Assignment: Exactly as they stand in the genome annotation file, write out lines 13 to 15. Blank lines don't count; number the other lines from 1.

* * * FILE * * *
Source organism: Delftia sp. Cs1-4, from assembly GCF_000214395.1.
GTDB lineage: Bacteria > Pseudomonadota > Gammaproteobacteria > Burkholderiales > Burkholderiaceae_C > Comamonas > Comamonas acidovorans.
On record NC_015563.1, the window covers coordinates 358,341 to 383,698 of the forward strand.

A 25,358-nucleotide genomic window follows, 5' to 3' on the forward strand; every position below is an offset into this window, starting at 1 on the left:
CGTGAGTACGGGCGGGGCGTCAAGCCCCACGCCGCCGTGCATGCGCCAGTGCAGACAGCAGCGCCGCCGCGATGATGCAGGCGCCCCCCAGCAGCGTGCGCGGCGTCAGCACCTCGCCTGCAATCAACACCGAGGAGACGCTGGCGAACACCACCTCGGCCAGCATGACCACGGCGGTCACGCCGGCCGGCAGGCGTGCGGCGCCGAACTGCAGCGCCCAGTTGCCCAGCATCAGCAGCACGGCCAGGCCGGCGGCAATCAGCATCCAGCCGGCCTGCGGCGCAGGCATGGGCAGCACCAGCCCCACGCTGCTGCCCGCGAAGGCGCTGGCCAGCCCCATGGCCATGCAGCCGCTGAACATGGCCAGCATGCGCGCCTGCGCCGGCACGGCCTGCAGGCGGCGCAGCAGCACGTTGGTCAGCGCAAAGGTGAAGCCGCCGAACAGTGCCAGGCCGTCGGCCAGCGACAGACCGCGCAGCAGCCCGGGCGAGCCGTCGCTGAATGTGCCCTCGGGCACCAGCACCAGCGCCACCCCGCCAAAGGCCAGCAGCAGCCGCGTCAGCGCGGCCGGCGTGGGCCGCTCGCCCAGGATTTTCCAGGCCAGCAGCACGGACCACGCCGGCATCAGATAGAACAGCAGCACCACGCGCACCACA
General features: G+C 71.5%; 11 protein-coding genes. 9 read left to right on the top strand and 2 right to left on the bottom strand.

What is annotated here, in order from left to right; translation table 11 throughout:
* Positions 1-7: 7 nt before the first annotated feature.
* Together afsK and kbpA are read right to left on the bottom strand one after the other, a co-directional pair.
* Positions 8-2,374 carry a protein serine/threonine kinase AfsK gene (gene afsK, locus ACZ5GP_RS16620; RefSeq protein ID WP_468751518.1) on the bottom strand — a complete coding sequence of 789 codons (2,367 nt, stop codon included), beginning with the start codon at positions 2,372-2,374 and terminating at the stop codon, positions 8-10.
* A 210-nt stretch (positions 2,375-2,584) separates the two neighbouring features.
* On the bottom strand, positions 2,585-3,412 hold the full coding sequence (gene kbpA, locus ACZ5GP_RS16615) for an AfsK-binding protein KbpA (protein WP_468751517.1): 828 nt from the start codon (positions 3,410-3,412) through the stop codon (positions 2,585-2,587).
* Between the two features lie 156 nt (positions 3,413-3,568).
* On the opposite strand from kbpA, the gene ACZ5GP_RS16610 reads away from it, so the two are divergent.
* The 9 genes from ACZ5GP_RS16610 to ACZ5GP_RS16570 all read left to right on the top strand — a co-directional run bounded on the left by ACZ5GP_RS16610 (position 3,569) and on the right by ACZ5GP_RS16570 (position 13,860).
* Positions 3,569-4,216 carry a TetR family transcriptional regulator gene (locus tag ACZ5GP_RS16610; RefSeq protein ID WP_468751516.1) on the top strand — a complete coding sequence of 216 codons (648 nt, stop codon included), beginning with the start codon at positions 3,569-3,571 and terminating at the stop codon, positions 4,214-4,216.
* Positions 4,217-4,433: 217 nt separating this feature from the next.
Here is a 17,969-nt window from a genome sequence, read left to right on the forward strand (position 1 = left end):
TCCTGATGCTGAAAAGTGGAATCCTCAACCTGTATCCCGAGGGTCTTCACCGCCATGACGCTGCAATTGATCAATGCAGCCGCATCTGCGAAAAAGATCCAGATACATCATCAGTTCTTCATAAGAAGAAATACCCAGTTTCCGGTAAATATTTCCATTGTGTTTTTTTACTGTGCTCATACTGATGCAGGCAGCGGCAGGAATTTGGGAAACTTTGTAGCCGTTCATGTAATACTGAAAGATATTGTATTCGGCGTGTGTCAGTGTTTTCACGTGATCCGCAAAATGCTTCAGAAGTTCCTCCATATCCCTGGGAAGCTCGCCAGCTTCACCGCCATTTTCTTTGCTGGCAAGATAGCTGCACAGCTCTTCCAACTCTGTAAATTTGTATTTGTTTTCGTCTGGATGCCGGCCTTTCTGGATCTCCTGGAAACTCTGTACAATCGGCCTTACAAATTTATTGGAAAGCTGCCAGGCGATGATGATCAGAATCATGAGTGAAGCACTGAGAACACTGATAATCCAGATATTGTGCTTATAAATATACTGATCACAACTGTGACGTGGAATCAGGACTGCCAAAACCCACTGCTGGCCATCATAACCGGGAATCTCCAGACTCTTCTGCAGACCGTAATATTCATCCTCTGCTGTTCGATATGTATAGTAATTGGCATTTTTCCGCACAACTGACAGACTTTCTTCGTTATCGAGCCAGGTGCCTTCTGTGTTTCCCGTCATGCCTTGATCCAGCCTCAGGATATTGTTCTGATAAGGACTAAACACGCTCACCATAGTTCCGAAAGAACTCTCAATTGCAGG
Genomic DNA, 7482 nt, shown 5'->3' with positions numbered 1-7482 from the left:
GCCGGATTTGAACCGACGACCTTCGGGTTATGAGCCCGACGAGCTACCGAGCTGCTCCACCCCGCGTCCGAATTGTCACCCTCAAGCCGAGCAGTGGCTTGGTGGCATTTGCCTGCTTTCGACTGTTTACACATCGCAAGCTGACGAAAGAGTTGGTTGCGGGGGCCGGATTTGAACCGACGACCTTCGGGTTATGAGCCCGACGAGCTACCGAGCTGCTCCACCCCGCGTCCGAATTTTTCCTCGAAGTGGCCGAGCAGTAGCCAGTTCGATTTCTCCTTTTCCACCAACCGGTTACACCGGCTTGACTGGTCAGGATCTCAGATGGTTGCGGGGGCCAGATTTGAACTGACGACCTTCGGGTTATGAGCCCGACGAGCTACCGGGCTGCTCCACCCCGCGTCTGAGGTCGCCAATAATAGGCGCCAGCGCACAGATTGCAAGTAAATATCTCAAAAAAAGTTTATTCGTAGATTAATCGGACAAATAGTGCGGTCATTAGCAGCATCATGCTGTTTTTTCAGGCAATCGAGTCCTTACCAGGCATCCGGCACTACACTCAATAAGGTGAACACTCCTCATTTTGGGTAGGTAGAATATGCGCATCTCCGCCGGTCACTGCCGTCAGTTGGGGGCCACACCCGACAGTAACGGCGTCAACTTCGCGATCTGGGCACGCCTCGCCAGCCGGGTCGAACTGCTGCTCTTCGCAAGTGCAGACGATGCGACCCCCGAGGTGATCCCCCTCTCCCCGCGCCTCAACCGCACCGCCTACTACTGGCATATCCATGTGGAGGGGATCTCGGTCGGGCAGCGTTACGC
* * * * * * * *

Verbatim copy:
* Between the two features lie 156 nt (positions 3,413-3,568).
* On the opposite strand from kbpA, the gene ACZ5GP_RS16610 reads away from it, so the two are divergent.
* The 9 genes from ACZ5GP_RS16610 to ACZ5GP_RS16570 all read left to right on the top strand — a co-directional run bounded on the left by ACZ5GP_RS16610 (position 3,569) and on the right by ACZ5GP_RS16570 (position 13,860).